Kapil Sibal, representing Setalvad and Anand, said that no more than `5 lakh had been collected for the museum. He claimed that the Gujarat Police had filed an FIR complaint written on a forged letterhead of Gulbarg Society to hound Setalvad for the work she had done to get justice for the victims of the massacre in the society.
On January 11, this Greenpeace activist was offloaded from a London-bound plane at Indira Gandhi International airport as she figured in the no-fly list of the Intelligence Bureau (IB). According to The Indian Express, while issuing the lookout circular, the IB used the word “etc” to classify her in an internal order of the Ministry of Home Affairs (MHA). This
category was used as there were no criminal cases against her.
Pillai was on her way to the UK to address British parliamentarians on human rights and forest rights violations by a subsidiary of a British registered company—Essar Energy—in the forests of Mahan in Madhya Pradesh. Greenpeace in a press release said: “Pillai’s offloading is a not an isolated case…. several Greenpeace employees have been harassed…. While there have been midnight arrests of peaceful forest rights activists in Singrauli, Madhya Pradesh, many Greenpeace UK employees have been questioned at Indian airports. One such employee, Ben Hargreaves, was deported back to the UK without being given any reason, even though he had a valid visa.”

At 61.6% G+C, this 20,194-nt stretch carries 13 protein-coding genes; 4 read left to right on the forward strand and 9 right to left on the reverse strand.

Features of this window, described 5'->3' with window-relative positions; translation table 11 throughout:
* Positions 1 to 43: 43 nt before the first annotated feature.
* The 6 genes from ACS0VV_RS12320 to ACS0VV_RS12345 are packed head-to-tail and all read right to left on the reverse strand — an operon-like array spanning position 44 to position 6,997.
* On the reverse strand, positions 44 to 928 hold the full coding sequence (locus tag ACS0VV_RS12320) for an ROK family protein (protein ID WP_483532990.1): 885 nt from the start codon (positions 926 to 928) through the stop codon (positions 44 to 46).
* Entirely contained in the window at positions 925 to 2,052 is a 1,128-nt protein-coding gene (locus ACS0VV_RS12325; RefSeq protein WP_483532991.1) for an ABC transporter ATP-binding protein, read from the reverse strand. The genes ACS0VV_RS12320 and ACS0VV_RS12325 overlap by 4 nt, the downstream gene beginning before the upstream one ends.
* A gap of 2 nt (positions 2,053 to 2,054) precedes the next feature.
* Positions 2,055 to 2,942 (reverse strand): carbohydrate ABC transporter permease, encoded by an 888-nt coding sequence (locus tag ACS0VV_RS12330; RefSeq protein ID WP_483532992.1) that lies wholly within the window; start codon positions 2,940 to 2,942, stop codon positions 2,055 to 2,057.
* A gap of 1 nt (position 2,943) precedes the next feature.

On January 27, Pillai filed a writ petition in the Delhi High Court challenging her arbitrary offloading. The Union government, on its part, told the court that they would withdraw the lookout circular against Pillai only if she gave an undertaking that she wouldn’t depose before the UK parliamentary committee on violations in the country. Pillai refused.
— With inputs from Shailendra Singh